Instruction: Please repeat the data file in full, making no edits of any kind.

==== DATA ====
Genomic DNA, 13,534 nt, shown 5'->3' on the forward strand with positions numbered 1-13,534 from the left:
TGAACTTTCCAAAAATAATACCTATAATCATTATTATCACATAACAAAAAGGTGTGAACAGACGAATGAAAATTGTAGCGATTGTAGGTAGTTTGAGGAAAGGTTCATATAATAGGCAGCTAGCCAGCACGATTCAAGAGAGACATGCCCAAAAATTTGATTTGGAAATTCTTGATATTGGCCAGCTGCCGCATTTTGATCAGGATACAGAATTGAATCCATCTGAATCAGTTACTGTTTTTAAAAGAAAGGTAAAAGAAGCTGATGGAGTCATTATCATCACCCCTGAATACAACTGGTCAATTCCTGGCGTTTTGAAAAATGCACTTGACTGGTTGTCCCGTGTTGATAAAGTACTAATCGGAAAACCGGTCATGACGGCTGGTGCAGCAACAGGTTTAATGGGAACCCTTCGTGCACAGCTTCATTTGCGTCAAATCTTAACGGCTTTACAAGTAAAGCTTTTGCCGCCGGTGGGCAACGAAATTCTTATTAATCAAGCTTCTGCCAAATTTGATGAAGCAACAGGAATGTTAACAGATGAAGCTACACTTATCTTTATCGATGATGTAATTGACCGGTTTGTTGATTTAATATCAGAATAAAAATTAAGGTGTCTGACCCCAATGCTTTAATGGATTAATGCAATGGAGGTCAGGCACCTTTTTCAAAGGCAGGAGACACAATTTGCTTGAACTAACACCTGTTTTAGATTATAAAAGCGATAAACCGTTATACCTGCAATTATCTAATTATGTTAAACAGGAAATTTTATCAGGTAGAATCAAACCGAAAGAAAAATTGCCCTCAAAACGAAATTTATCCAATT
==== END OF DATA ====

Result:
Genomic DNA, 13,534 nt, shown 5'->3' on the forward strand with positions numbered 1-13,534 from the left:
TGAACTTTCCAAAAATAATACCTATAATCATTATTATCACATAACAAAAAGGTGTGAACAGACGAATGAAAATTGTAGCGATTGTAGGTAGTTTGAGGAAAGGTTCATATAATAGGCAGCTAGCCAGCACGATTCAAGAGAGACATGCCCAAAAATTTGATTTGGAAATTCTTGATATTGGCCAGCTGCCGCATTTTGATCAGGATACAGAATTGAATCCATCTGAATCAGTTACTGTTTTTAAAAGAAAGGTAAAAGAAGCTGATGGAGTCATTATCATCACCCCTGAATACAACTGGTCAATTCCTGGCGTTTTGAAAAATGCACTTGACTGGTTGTCCCGTGTTGATAAAGTACTAATCGGAAAACCGGTCATGACGGCTGGTGCAGCAACAGGTTTAATGGGAACCCTTCGTGCACAGCTTCATTTGCGTCAAATCTTAACGGCTTTACAAGTAAAGCTTTTGCCGCCGGTGGGCAACGAAATTCTTATTAATCAAGCTTCTGCCAAATTTGATGAAGCAACAGGAATGTTAACAGATGAAGCTACACTTATCTTTATCGATGATGTAATTGACCGGTTTGTTGATTTAATATCAGAATAAAAATTAAGGTGTCTGACCCCAATGCTTTAATGGATTAATGCAATGGAGGTCAGGCACCTTTTTCAAAGGCAGGAGACACAATTTGCTTGAACTAACACCTGTTTTAGATTATAAAAGCGATAAACCGTTATACCTGCAATTATCTAATTATGTTAAACAGGAAATTTTATCAGGTAGAATCAAACCGAAAGAAAAATTGCCCTCAAAACGAAATTTATCCAATT